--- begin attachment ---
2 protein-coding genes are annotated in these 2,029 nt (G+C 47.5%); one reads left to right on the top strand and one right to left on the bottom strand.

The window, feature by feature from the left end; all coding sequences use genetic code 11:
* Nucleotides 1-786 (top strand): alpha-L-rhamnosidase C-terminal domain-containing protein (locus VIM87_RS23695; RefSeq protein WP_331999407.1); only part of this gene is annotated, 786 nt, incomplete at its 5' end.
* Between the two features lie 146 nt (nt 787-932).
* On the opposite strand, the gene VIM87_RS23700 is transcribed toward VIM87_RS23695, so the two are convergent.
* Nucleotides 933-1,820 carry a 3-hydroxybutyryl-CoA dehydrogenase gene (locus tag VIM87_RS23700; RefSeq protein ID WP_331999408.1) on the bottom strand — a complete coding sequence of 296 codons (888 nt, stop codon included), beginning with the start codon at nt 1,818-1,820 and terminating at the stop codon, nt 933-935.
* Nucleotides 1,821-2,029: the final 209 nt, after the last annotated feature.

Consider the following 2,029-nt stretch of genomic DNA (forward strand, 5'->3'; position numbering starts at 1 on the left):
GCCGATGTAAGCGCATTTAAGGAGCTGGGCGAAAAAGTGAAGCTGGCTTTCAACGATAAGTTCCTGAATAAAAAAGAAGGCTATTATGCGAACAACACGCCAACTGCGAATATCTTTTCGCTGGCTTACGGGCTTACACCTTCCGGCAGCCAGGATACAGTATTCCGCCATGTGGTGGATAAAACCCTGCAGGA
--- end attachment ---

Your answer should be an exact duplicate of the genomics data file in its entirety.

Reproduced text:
2 protein-coding genes are annotated in these 2,029 nt (G+C 47.5%); one reads left to right on the top strand and one right to left on the bottom strand.

The window, feature by feature from the left end; all coding sequences use genetic code 11:
* Nucleotides 1-786 (top strand): alpha-L-rhamnosidase C-terminal domain-containing protein (locus VIM87_RS23695; RefSeq protein WP_331999407.1); only part of this gene is annotated, 786 nt, incomplete at its 5' end.
* Between the two features lie 146 nt (nt 787-932).
* On the opposite strand, the gene VIM87_RS23700 is transcribed toward VIM87_RS23695, so the two are convergent.
* Nucleotides 933-1,820 carry a 3-hydroxybutyryl-CoA dehydrogenase gene (locus tag VIM87_RS23700; RefSeq protein ID WP_331999408.1) on the bottom strand — a complete coding sequence of 296 codons (888 nt, stop codon included), beginning with the start codon at nt 1,818-1,820 and terminating at the stop codon, nt 933-935.
* Nucleotides 1,821-2,029: the final 209 nt, after the last annotated feature.

Consider the following 2,029-nt stretch of genomic DNA (forward strand, 5'->3'; position numbering starts at 1 on the left):
GCCGATGTAAGCGCATTTAAGGAGCTGGGCGAAAAAGTGAAGCTGGCTTTCAACGATAAGTTCCTGAATAAAAAAGAAGGCTATTATGCGAACAACACGCCAACTGCGAATATCTTTTCGCTGGCTTACGGGCTTACACCTTCCGGCAGCCAGGATACAGTATTCCGCCATGTGGTGGATAAAACCCTGCAGGA